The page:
Toyota to Build New Plant in Canada

Japan's top car manufacturer, Toyota Motor Corp., has finalized plans to build another plant in Canada, its seventh in North America, which will turn out subcompact cars. By the time the new plant is producing 100,000 to 150,000 subcompacts per year - as early as 2008 - Toyota's annual production capacity in North America will have increased to about 2.5 million vehicles, about 1 million more than 2004.

Toyota expects its worldwide output to rise to between 8.6-8.7 million vehicles by that time, second only to General Motors Corp. of the U.S., which produces slightly more than 9 million vehicles a year. Its ratio of North American to total output will rise from 20% at present to almost 30%.

The company plans to construct the seventh plant near its existing Canadian facility in the province of Ontario. The total capital investment is estimated at around 50 billion yen ($463 million). The automaker is considering manufacturing 1.5-liter-class cars, possibly models for its Scion brand, which is targeted at young consumers.

Toyota had considered building the factory in the U.S., but because profit margins for subcompacts are thin, it selected Canada, where labor costs are lower.

The major carmaker currently has five assembly plants in North America, producing mostly midsize sedans such as the Camry and small trucks. A sixth plant in the U.S. state of Texas is scheduled to begin producing pickup trucks in the fall of 2006. With the addition of the facility in Canada, the automaker's production structure in North America will cover its main lineup of models.

Eighth plant by 2010
Toyota also has started looking for a suitable site in the U.S. or Mexico for its eighth North American plant, which it plans to start building by 2010.

As of the end of 2004, about 60% of the cars Toyota sold in North America were produced there. President Fujio Cho has said that the company intends to raise this percentage to as high as 75%.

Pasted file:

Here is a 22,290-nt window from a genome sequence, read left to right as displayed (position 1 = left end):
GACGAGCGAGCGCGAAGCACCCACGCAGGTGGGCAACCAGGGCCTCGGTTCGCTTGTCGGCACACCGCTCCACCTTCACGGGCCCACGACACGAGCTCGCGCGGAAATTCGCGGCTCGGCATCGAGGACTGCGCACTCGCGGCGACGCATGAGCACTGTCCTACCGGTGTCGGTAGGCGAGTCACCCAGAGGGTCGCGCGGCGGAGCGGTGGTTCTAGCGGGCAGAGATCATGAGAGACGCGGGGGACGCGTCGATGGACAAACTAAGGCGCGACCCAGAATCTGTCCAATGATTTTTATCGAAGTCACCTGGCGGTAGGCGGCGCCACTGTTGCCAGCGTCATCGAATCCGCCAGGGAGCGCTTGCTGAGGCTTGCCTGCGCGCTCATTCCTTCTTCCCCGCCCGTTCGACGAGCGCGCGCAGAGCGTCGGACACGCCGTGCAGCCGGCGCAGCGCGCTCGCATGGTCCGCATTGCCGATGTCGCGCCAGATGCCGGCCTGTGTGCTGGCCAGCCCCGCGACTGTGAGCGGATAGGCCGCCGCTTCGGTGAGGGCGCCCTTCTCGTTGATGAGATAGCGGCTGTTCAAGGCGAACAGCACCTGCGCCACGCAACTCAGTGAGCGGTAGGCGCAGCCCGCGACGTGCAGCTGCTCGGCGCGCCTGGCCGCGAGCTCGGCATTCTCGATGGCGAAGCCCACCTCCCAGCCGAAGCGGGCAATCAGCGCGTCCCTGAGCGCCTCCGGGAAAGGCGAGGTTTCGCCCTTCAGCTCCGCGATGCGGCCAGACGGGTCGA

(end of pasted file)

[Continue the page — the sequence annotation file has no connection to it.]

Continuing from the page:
While GM and Ford Motor Co. have been suffering from poor sales, the combined market share of Japanese automakers in the U.S. surpassed 30% for the first time in 2004. The construction of a new Canadian plant is expected to contribute to the North American economy through increased capital investment, employment and parts purchases.

Toyota sold 2.06 million new vehicles in the U.S. in 2004, gaining 10% on the year to become the first firm outside of the Big Three carmakers to surpass the 2 million mark. It plans to increase this tally by 100,000 units annually over the next few years, according to a company executive.

By comparison, GM sold 4.61 million vehicles there, a decline of 1%.

While an expected output of 2.5 million vehicles in North America in 2008 would still trail GM's U.S. output of 3.58 million vehicles in 2004, and Ford's 3.01 million, if sales at the ailing U.S automakers continue to slide the competition could become a lot closer. In any case Toyota's production would race past DaimlerChrysler AG, which produced 1.69 million cars in 2004, making Toyota one of the top three local producers.

While Toyota hopes that increased local production will help prevent a revival of trade friction between Japan and the U.S., the question is whether what's good for Toyota is good for North America.

In 1984, Toyota began assembling cars in North America through a joint venture with GM. Toyota has a total of 11 manufacturing facilities in North America, including its five vehicle plants, and it employs more than 200,000 workers, including those at dealerships.

Toyota funnels a large portion of the profit it generates in North America back into local infrastructure, including education and environmental programs. "We will continue efforts to win recognition as a U.S. company," President Cho has said.

Cooperation counts
Amid intense sales competition with its rivals, Toyota is deepening its local ties in development and production. For example, while providing basic technologies for hybrid vehicles to Ford, Toyota is considering establishing a fuel cell joint venture with GM.

For Toyota to be recognized as a North American carmaker both in name and reality, it will need to find the right balance between competition and cooperation.